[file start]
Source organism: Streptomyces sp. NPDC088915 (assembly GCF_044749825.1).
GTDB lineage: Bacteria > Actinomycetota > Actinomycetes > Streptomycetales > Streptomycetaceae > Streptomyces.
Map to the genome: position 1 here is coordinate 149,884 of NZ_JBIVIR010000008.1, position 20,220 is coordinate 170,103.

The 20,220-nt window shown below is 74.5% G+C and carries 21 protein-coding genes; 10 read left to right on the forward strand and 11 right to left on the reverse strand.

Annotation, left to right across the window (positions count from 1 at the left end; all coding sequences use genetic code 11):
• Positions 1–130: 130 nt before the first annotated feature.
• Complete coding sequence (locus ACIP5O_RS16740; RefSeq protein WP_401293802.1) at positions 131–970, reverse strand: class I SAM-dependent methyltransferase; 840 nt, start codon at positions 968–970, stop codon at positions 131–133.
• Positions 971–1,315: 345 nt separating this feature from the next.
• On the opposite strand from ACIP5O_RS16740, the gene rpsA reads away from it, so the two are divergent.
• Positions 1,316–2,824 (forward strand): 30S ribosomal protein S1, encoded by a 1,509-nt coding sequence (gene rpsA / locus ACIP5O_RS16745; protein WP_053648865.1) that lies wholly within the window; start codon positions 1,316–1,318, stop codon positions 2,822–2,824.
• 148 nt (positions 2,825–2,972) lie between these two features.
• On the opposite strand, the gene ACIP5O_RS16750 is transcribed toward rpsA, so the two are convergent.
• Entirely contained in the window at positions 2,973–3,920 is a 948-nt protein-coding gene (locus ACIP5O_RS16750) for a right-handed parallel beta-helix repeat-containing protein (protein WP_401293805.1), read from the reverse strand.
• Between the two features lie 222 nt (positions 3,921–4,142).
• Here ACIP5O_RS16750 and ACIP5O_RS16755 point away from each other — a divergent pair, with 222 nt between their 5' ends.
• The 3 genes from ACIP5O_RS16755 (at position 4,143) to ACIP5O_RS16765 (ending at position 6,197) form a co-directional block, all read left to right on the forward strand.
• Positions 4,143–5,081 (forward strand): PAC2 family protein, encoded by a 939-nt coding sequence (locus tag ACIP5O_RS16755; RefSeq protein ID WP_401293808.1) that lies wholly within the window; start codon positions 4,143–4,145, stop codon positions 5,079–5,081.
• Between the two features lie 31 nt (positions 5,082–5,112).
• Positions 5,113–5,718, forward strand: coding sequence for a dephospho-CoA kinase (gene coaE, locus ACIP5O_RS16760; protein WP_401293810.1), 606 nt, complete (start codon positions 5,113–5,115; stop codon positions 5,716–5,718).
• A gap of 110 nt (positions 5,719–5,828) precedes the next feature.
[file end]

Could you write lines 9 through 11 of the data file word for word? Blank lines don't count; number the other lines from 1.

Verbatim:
• On the opposite strand from ACIP5O_RS16740, the gene rpsA reads away from it, so the two are divergent.
• Positions 1,316–2,824 (forward strand): 30S ribosomal protein S1, encoded by a 1,509-nt coding sequence (gene rpsA / locus ACIP5O_RS16745; protein WP_053648865.1) that lies wholly within the window; start codon positions 1,316–1,318, stop codon positions 2,822–2,824.
• 148 nt (positions 2,825–2,972) lie between these two features.